Intense tropical cyclones -- 34 in total since 1985 -- were responsible for much of the damage, accounting for 48 percent, with outbreaks of the coral-feeding crown-of-thorns starfish linked to 42 percent.
What does COTS stand for?
COTS stands for Crown-of-Thorns (starfish)
This definition appears frequently and is found in the following Acronym Finder categories:
- Science, medicine, engineering, etc.
See other definitions of COTS
We have 58 other meanings of COTS in our Acronym Attic
- Commercial Orbital Transportation Services (NASA commercial program to develop a vehicle that can reach low earth orbit)
- Committee On Technical Security
- Committee On Temporary Shelter
- Component Off the Shelf (software development)
- Consideration of Others Training Seminar
- Container Offloading & Transfer System
- Corrected on the Spot
- Council on Technology Services
- Crest of the Stars (anime)
- Commercial Off-The Shelf/Non-Development Item
- Clients of Treatment Service Agencies (Australia)
- Crown of Thorns Starfish Advisory Committee (Australia)
- Center Outlook Tactical and Strategic Data Base
- Church of the Swimming Elephant
- Council of Teachers of Southeast Asian Languages
- Challenge Of The Super Friends (television series)
- Church Of The Sovereign God
- Church of the Subgenius
- Church of the Servant King (Dallas, Texas)
Samples in periodicals archive:
Intense tropical cyclones, 34 in total since 1985, were responsible for much of the damage, accounting for 48 percent, with outbreaks of the coral-feeding crown-of-thorns starfish linked to 42 per cent, the report said.
Coral disease, outbreaks of toxic blue-green algae and infestation by pestilent species such as the crown-of-thorns starfish appeared to be becoming more frequent and more serious, it added.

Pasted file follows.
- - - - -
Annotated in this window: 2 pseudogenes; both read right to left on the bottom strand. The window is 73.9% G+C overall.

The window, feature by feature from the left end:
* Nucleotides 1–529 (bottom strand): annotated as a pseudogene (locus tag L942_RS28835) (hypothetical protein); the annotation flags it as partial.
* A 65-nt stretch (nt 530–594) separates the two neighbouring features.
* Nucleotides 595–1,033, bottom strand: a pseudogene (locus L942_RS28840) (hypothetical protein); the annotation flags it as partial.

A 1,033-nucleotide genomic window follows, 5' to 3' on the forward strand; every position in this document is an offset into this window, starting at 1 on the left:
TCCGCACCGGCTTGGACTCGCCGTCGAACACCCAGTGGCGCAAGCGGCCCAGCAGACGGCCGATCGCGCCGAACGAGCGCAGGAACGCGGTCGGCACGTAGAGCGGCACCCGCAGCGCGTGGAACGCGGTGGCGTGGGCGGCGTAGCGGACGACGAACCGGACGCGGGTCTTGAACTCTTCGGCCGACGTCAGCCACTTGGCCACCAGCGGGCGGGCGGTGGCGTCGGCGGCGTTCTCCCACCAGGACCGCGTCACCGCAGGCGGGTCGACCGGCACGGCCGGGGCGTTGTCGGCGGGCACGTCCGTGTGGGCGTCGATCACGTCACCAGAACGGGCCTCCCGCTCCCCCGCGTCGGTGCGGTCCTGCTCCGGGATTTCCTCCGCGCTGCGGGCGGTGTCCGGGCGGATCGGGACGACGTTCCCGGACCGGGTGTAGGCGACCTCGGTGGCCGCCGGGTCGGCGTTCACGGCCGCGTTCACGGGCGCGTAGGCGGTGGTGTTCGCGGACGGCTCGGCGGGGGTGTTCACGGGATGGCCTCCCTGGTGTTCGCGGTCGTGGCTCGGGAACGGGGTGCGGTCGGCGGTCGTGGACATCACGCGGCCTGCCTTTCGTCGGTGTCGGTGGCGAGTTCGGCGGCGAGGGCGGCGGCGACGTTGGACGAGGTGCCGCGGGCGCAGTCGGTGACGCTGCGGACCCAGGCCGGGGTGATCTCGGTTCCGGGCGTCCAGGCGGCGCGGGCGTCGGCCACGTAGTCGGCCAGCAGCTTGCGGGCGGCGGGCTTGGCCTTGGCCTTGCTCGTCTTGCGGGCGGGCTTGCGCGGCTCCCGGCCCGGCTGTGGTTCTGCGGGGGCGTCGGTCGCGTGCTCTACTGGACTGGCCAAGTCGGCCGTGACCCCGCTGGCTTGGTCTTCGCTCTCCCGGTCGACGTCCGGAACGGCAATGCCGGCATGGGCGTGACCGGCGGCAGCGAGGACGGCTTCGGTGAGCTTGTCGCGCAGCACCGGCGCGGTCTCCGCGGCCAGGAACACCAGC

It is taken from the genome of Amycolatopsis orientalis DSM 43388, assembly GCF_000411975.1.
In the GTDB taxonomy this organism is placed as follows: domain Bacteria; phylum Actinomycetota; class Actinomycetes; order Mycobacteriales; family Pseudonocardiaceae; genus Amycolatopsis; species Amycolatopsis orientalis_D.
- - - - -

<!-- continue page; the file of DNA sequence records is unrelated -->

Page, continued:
The dwarf crown-of-thorns (Euphorbia milii ``Indian'') has red flower bracts 365 days a year and the dwarf or compact Peruvian lily (Alstroemeria ``Princess lily'') flowers year-round with pink or salmon blooms.
Chemistry professor Daisuke Uemura told the 2000 International Chemical Congress of Pacific Basin Societies hosted by the American Chemical Society (ACS) that his team found that arachidonic acid and a-linolenic acid in sea urchins attract crown-of-thorns starfish.
Among the most popular are poinsettias, crotons, and crown-of-thorns.
The crown-of-thorns starfish, a notorious threat to coral in the Indian and Pacific Oceans, comprises four species, not one, biologists reported on Tuesday.
These plants and their toxic parts include: English ivy (leaves and berries), Delphinium and foxglove (all parts), Hydrangea (all parts), oak (raw acorns), oleander (all parts), apple, plum and peach (leaves and seeds), privet (leaves and berries), azalea (all parts), bird-of-paradise (seeds and pods), columbine (seeds), chinaberry (all parts), crown-of-thorns and pencil tree (milky sap), euonymous (leaves, bark, seeds), holly (berries), daffodil, hyacinth, naked lady (bulbs) and pregnant onion (all parts).